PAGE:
116 3rd St SE
Cedar Rapids, Iowa 52401
CEDAR RAPIDS -- Inmates at the Linn County Correctional Center no longer will be able to receive family and friends for face-to-face visits.
The county implemented video visitation in February after ending in-person visits last year because of the risks of transmitting COVID-19. Sheriff Brian Gardner said the jail has long intended to permanently move to video visits instead of in-person visits, but the pandemic sped up the process.
“Our video visitation system has been installed and is nearly through its beta testing phase,” Gardner said. “All inmates have had access to it for several months. We do not expect to resume face-to-face in-person visitation.”
The Johnson County Jail in Iowa City hasn’t allowed face-to-face visits for at least five years, instead using video visits with guests either coming to the jail lobby or making a video call from home, said Sgt. Alissa Shuerer.
Advocates for incarcerated individuals say they feared jails and prisons wouldn’t return to in-person visits even after the pandemic subsides.
“As we should all know now, Zoom is not the equivalent to seeing someone in-person,” said Peter Wagner, executive director of the Prison Policy Initiative, a Massachusetts-based nonprofit that advocates for criminal justice reforms. “Video may be ‘easier’ for staff, but making family members use video screens to communicate is going to make it harder for people confined in the jail to maintain community ties and succeed after their release.”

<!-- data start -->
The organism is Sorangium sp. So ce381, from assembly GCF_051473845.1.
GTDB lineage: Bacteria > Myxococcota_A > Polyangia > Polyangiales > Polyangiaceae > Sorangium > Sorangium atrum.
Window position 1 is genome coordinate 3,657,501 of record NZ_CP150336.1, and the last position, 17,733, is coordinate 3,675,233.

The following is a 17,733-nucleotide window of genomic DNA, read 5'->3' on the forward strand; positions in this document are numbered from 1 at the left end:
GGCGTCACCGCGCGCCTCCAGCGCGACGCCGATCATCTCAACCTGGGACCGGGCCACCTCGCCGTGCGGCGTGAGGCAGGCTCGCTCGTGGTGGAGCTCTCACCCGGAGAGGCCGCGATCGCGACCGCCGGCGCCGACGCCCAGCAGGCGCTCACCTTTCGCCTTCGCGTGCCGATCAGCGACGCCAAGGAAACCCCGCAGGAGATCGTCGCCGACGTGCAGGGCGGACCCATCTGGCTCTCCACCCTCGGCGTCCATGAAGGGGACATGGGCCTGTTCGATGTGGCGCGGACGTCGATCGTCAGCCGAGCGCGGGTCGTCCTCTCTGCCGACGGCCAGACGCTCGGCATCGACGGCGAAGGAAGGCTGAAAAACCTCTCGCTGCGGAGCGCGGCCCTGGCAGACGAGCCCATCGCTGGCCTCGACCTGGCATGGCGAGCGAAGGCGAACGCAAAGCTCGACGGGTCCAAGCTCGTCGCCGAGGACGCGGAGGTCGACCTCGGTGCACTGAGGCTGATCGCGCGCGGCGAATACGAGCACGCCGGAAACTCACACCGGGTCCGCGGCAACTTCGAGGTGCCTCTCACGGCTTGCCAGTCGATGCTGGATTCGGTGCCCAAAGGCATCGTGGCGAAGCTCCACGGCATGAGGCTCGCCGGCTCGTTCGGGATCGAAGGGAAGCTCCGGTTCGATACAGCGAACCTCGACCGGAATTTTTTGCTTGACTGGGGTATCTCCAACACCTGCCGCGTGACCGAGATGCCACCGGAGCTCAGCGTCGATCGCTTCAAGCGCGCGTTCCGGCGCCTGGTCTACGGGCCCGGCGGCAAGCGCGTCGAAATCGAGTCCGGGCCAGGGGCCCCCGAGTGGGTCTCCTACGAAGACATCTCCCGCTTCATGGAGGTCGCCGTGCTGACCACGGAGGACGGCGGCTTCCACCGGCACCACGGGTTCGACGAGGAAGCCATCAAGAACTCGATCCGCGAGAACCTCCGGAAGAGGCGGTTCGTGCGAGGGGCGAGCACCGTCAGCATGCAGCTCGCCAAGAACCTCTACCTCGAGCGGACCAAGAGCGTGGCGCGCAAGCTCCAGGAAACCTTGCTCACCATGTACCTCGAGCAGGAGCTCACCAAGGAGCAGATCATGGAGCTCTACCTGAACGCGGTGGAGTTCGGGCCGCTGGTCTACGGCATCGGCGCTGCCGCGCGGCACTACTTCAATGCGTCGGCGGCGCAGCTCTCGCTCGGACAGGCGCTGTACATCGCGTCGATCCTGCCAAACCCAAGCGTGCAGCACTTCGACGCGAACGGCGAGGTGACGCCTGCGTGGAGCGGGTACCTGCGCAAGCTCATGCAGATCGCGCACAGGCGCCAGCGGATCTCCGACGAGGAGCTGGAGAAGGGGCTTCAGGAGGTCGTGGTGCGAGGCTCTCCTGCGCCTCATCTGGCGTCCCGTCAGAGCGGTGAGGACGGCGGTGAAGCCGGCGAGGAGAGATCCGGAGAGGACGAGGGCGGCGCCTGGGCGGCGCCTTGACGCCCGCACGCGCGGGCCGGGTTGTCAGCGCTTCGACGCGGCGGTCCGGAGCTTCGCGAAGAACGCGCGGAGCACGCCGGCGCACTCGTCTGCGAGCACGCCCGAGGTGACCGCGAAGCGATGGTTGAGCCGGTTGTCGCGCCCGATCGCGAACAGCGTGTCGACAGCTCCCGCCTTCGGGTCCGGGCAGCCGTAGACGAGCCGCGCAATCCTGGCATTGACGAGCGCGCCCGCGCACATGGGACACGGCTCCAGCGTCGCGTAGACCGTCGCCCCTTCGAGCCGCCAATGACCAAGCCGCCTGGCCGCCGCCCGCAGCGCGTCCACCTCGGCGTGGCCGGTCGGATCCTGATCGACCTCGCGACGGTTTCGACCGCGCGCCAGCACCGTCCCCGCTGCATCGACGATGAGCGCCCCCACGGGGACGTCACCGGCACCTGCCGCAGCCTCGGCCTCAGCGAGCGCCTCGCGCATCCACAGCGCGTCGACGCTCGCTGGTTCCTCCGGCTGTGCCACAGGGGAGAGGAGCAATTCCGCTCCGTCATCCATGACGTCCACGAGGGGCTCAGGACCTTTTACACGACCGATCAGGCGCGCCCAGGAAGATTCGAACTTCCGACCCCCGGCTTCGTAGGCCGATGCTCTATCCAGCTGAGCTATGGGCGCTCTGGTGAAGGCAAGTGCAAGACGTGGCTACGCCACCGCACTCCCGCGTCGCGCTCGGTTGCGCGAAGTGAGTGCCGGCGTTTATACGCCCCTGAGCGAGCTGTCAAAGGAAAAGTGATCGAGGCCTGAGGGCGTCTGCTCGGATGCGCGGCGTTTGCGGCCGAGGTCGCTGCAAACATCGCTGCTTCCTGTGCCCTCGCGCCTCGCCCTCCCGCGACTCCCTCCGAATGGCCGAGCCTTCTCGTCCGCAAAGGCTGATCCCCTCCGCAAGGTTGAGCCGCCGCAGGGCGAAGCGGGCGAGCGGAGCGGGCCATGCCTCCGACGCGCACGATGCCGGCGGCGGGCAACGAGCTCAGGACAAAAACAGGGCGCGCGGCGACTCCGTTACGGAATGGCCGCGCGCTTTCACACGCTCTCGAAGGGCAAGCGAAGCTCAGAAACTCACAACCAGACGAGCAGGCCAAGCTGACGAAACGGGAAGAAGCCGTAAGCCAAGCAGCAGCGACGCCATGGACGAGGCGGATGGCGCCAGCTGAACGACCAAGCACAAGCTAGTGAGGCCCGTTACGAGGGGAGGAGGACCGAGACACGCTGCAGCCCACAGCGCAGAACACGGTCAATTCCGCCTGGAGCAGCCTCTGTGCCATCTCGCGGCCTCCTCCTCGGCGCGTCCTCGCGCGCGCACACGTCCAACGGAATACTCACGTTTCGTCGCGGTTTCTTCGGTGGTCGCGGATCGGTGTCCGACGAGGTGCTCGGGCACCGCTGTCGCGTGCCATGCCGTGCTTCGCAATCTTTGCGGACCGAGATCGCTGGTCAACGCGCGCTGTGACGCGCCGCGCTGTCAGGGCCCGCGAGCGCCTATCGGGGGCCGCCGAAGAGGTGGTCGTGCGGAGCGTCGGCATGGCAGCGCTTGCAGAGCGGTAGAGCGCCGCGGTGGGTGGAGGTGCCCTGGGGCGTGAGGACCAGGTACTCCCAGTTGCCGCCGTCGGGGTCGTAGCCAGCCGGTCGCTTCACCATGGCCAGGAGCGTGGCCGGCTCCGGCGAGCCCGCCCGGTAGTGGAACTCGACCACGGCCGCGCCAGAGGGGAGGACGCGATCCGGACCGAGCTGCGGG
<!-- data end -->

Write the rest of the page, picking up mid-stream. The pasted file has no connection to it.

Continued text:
The Iowa Department of Corrections announced last week state prisons will resume in-person visits in early July.
In Linn and Johnson counties, inmates can get free video visits if their family or friends come to a terminal in the jail lobby. Each county has one public terminal for video calls during designated visiting times.
Linn County, which has capacity for 401 offenders, has allowed each person two free video visits per week and will continue that through June 30, Gardner said. At that time, remote video visits will cost 25 cents a minute, unless the visitor is at the lobby terminal, he said.
“There is currently one terminal available to the public in the jail lobby. However, we are in the process of adding additional terminals available for public use,” Gardner said. “These terminals will be added prior to charging for video visits.”
Lobby or remote visitors must sign up for a video call through NCIC, the company that provides the video visits.
In the 92-bed Johnson County Jail, guests may do free video visits through the lobby or pay for remote visits. Johnson County’s vendor, TurnKey Corrections, usually charges 39 cents a minute for off-site video visits, but has been offering the video calls for 25 cents a minute during the pandemic.
Since last year, Johnson County has prohibited lobby video visits for new inmates during a 10-day quarantine period, Shuerer said. Those inmates still can make phone calls or have remote video visits. Jail officials are considering whether to end the quarantine restrictions, she said.
The Iowa Utilities Board earlier this year started forcing companies that provide phone service to people incarcerated in county jails to lower rates from as high as $1 a minute to 25 cents or less.
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